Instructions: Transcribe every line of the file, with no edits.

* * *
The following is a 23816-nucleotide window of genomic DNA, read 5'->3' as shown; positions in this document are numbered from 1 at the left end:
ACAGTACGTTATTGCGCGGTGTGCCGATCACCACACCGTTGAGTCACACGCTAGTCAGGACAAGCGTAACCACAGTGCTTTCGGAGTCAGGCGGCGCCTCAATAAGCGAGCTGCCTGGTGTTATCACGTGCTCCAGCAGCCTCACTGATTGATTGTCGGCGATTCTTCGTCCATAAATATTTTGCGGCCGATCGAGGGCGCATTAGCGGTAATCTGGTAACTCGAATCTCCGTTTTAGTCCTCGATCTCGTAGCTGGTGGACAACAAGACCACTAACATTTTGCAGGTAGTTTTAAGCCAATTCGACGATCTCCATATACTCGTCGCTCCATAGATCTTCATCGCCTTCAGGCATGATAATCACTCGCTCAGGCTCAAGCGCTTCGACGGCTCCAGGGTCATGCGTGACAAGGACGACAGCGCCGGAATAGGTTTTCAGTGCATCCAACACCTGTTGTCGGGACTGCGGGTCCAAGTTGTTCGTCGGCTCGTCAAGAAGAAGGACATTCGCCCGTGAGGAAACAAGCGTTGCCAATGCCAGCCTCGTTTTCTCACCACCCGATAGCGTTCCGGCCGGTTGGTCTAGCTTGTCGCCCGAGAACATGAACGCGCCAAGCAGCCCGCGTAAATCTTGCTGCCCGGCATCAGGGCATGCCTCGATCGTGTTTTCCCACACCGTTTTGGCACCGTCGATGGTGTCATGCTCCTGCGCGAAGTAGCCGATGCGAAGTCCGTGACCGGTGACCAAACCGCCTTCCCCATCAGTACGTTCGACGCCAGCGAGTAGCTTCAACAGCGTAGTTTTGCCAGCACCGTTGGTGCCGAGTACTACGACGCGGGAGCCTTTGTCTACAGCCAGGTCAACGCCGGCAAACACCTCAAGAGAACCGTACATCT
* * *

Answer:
The following is a 23816-nucleotide window of genomic DNA, read 5'->3' as shown; positions in this document are numbered from 1 at the left end:
ACAGTACGTTATTGCGCGGTGTGCCGATCACCACACCGTTGAGTCACACGCTAGTCAGGACAAGCGTAACCACAGTGCTTTCGGAGTCAGGCGGCGCCTCAATAAGCGAGCTGCCTGGTGTTATCACGTGCTCCAGCAGCCTCACTGATTGATTGTCGGCGATTCTTCGTCCATAAATATTTTGCGGCCGATCGAGGGCGCATTAGCGGTAATCTGGTAACTCGAATCTCCGTTTTAGTCCTCGATCTCGTAGCTGGTGGACAACAAGACCACTAACATTTTGCAGGTAGTTTTAAGCCAATTCGACGATCTCCATATACTCGTCGCTCCATAGATCTTCATCGCCTTCAGGCATGATAATCACTCGCTCAGGCTCAAGCGCTTCGACGGCTCCAGGGTCATGCGTGACAAGGACGACAGCGCCGGAATAGGTTTTCAGTGCATCCAACACCTGTTGTCGGGACTGCGGGTCCAAGTTGTTCGTCGGCTCGTCAAGAAGAAGGACATTCGCCCGTGAGGAAACAAGCGTTGCCAATGCCAGCCTCGTTTTCTCACCACCCGATAGCGTTCCGGCCGGTTGGTCTAGCTTGTCGCCCGAGAACATGAACGCGCCAAGCAGCCCGCGTAAATCTTGCTGCCCGGCATCAGGGCATGCCTCGATCGTGTTTTCCCACACCGTTTTGGCACCGTCGATGGTGTCATGCTCCTGCGCGAAGTAGCCGATGCGAAGTCCGTGACCGGTGACCAAACCGCCTTCCCCATCAGTACGTTCGACGCCAGCGAGTAGCTTCAACAGCGTAGTTTTGCCAGCACCGTTGGTGCCGAGTACTACGACGCGGGAGCCTTTGTCTACAGCCAGGTCAACGCCGGCAAACACCTCAAGAGAACCGTACATCT